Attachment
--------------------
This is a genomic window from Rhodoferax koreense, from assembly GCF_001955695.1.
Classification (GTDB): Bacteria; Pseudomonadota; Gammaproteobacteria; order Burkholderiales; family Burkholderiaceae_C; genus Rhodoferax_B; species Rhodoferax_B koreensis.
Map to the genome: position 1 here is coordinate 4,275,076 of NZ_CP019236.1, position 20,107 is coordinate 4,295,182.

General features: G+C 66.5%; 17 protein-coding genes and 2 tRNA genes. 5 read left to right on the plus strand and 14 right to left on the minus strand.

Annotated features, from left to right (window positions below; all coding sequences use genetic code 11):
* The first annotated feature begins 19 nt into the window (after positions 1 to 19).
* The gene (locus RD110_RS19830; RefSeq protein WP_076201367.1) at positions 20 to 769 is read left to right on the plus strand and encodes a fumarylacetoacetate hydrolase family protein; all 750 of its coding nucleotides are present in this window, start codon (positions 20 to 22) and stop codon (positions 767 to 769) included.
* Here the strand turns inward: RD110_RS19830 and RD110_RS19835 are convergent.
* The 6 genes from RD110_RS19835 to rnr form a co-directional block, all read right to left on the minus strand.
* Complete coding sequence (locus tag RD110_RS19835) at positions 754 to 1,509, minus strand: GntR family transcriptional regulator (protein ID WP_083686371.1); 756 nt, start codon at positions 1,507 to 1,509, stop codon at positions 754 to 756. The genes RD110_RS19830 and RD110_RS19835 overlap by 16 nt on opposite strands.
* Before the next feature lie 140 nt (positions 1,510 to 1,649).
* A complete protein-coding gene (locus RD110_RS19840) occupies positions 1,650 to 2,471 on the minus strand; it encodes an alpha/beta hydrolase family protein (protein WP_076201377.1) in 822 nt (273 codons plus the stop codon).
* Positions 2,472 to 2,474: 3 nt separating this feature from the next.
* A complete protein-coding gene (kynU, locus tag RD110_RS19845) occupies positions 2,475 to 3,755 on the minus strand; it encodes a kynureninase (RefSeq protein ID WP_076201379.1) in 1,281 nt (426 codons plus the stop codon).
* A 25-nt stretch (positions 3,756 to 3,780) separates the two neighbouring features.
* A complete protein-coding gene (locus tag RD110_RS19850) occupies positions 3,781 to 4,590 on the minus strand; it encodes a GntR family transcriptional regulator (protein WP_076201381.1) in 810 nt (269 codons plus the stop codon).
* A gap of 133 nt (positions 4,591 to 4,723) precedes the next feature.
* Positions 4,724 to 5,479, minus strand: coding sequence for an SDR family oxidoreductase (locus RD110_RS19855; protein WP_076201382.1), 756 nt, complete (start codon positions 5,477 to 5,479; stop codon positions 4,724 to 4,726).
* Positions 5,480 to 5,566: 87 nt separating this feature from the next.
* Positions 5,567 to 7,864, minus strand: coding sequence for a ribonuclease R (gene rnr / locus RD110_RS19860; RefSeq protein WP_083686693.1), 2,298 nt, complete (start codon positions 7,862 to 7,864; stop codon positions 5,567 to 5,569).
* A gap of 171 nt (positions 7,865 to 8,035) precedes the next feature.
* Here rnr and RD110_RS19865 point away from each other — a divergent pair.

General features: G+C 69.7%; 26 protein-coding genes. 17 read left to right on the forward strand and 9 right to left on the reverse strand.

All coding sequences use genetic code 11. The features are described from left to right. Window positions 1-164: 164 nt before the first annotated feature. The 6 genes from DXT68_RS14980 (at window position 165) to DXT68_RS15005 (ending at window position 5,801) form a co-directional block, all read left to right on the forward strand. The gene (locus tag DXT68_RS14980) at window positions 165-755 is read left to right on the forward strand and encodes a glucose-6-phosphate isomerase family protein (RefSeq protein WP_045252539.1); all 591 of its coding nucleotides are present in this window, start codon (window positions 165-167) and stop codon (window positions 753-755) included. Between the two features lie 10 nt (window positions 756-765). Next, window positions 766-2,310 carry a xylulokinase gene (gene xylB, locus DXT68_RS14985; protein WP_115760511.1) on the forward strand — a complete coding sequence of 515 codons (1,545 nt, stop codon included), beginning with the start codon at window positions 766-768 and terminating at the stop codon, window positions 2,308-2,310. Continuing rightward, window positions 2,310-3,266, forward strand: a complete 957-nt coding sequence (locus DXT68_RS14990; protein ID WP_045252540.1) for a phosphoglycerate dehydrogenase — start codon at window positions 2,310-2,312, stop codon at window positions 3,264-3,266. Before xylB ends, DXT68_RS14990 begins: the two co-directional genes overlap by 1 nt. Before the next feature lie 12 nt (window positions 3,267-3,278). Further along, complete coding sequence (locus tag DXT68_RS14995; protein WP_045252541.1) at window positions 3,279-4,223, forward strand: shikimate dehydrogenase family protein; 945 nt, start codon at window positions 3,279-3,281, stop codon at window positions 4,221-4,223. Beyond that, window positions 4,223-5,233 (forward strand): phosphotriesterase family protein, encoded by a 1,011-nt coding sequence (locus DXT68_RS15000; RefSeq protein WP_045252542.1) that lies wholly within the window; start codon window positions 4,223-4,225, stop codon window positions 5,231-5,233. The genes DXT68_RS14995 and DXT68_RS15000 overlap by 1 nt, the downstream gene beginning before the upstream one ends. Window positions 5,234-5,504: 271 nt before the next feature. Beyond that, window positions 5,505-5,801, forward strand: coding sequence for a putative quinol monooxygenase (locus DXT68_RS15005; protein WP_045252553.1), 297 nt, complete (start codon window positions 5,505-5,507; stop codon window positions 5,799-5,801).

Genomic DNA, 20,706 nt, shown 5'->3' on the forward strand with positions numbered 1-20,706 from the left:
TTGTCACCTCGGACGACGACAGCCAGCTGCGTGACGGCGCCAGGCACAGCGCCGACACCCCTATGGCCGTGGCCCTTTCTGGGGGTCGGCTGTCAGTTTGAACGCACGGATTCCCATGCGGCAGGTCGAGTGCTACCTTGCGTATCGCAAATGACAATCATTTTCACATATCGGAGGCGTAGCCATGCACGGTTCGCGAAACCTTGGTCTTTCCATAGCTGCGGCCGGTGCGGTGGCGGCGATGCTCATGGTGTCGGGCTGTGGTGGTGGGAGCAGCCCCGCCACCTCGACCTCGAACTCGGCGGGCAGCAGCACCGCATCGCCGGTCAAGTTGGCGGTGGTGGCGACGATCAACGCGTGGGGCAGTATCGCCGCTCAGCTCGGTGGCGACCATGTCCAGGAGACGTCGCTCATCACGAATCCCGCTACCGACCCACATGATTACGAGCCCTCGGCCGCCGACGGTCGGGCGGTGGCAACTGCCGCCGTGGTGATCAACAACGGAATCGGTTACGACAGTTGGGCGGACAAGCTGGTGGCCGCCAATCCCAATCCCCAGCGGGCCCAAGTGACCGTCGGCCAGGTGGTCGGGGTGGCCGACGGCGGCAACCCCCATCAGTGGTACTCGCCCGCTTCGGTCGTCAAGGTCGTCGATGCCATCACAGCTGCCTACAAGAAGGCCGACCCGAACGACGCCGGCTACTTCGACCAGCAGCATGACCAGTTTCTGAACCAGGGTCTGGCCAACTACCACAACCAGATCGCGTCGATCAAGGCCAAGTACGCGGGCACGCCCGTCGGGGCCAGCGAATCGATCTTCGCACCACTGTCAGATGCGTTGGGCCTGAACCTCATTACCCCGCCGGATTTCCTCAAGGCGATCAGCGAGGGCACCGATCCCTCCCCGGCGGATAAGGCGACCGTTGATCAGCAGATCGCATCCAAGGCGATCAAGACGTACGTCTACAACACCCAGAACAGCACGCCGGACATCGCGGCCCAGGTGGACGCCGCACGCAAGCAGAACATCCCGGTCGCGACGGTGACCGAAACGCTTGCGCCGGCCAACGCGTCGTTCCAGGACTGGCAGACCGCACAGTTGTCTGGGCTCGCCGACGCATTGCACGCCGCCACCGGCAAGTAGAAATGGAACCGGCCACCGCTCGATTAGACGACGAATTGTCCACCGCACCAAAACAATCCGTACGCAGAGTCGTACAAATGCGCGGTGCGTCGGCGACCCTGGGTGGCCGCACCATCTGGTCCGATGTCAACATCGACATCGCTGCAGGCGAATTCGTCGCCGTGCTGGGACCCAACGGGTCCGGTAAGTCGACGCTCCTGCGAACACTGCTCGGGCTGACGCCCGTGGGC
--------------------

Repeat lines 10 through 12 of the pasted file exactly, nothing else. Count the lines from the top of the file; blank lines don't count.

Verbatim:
* Complete coding sequence (locus tag RD110_RS19835) at positions 754 to 1,509, minus strand: GntR family transcriptional regulator (protein ID WP_083686371.1); 756 nt, start codon at positions 1,507 to 1,509, stop codon at positions 754 to 756. The genes RD110_RS19830 and RD110_RS19835 overlap by 16 nt on opposite strands.
* Before the next feature lie 140 nt (positions 1,510 to 1,649).
* A complete protein-coding gene (locus RD110_RS19840) occupies positions 1,650 to 2,471 on the minus strand; it encodes an alpha/beta hydrolase family protein (protein WP_076201377.1) in 822 nt (273 codons plus the stop codon).